This is one of the most frequently performed surgeries in the United States – in fact, over 500,000 are performed each year, and that’s just among children aged 15 or younger.
What is a tonsillectomy? By definition it involves the removal of the entire tonsil (capsule included), by means of the separation of the tonsil from the muscular wall – this area is known as the peritonsillar space. In some cases the tonsillectomy will include an adenoidectomy – this is more common when the reason for the surgery is a problem with breathing during sleep.
These published guidelines are going to be very important resource for the doctors who perform approximately 530,000 of these surgeries each year. It is hoped this will result in an easier process for surgeons, allowing them to make wise decisions which will render favorable surgical outcomes for the many children afflicted by tonsil problems.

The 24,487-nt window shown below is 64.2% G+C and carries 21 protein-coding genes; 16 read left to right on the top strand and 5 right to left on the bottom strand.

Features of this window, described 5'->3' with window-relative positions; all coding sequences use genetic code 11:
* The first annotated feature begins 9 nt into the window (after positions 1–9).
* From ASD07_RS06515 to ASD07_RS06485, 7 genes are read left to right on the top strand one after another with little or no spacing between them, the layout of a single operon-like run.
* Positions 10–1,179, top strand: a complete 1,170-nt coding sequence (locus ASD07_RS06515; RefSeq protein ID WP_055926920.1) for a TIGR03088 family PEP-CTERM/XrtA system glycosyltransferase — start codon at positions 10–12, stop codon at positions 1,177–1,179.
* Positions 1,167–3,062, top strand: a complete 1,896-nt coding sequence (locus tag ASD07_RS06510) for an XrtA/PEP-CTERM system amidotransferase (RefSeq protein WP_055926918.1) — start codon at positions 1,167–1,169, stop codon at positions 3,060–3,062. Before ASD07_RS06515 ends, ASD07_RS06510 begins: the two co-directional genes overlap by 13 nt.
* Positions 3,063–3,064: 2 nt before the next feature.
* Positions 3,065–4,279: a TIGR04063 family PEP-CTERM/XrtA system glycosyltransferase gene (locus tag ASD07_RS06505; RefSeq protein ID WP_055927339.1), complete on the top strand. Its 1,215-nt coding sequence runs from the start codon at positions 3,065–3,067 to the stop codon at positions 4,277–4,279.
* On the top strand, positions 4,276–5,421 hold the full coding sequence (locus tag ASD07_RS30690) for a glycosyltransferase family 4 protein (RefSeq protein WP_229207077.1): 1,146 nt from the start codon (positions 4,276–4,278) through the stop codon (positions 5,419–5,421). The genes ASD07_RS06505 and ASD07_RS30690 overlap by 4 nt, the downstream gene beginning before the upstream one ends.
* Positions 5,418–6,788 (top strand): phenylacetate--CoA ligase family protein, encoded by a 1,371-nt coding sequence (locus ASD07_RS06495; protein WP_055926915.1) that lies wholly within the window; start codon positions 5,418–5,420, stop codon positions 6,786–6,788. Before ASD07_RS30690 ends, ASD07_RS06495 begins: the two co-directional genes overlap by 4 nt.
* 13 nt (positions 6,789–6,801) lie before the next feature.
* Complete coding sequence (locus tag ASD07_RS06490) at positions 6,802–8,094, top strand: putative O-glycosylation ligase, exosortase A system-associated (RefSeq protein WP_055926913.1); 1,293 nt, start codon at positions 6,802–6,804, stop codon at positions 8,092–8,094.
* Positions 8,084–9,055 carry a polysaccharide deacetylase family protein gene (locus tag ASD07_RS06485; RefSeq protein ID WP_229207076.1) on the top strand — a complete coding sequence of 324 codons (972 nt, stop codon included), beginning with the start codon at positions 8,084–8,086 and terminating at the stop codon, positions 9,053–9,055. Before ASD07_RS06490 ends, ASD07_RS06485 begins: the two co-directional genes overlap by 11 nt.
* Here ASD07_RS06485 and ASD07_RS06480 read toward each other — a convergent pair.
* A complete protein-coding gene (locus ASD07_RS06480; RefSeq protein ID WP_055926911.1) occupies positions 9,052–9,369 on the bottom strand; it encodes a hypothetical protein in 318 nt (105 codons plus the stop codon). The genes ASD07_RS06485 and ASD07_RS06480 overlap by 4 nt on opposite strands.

One of the main things the guidelines will accomplish is to make it easier for practitioners to better determine when a tonsillectomy is the best way to proceed. They are also intended to help healthcare staff to manage the care of children undergoing a tonsillectomy more effectively.
The guidelines also encourage proper counseling for families of children undergoing such medical procedures, as they can be frightening especially for very young children. It will also cut back on the discrepancies between different practitioners who are treating patients with similar problems. It will also provide caregivers with alternative treatments for situations that do not require surgery.